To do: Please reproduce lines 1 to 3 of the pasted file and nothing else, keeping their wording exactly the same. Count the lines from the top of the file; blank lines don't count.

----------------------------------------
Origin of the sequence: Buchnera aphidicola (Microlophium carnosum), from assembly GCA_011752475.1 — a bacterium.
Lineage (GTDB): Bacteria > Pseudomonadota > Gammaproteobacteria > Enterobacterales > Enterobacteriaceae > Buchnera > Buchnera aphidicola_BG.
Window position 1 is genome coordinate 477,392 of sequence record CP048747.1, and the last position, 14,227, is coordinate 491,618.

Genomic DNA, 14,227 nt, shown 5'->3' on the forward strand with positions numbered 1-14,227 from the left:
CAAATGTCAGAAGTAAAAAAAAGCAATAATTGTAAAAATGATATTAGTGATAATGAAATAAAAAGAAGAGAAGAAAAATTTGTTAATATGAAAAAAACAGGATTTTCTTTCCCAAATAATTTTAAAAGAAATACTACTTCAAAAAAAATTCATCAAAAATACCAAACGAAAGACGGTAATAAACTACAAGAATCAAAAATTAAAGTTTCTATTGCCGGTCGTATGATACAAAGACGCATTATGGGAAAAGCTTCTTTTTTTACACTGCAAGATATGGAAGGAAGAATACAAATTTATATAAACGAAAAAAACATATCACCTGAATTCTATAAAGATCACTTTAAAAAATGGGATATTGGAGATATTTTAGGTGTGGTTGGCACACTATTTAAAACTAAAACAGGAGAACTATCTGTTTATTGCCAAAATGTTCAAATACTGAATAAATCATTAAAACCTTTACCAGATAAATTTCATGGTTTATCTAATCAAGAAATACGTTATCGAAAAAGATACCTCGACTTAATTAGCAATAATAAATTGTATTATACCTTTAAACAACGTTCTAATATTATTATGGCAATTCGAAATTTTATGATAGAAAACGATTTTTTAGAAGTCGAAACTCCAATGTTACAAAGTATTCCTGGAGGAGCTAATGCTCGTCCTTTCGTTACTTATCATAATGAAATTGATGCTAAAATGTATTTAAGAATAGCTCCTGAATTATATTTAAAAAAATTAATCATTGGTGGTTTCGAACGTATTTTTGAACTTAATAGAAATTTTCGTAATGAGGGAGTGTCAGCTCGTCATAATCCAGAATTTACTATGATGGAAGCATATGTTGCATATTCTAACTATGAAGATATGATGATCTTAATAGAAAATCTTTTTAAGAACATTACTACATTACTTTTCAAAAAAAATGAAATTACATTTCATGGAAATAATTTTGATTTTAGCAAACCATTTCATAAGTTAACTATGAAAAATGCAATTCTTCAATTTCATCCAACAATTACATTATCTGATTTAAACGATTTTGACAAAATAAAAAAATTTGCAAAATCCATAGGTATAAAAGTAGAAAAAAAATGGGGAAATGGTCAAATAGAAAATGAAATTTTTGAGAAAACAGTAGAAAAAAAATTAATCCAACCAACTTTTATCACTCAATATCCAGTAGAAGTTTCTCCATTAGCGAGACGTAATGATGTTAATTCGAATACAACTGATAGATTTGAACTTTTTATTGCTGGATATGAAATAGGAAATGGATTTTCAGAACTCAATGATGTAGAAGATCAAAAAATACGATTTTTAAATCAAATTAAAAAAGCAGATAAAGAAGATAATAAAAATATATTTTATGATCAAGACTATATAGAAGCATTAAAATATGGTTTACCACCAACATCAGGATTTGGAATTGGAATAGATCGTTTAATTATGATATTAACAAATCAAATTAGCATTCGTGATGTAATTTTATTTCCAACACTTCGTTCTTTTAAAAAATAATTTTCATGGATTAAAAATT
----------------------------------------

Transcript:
Origin of the sequence: Buchnera aphidicola (Microlophium carnosum), from assembly GCA_011752475.1 — a bacterium.
Lineage (GTDB): Bacteria > Pseudomonadota > Gammaproteobacteria > Enterobacterales > Enterobacteriaceae > Buchnera > Buchnera aphidicola_BG.
Window position 1 is genome coordinate 477,392 of sequence record CP048747.1, and the last position, 14,227, is coordinate 491,618.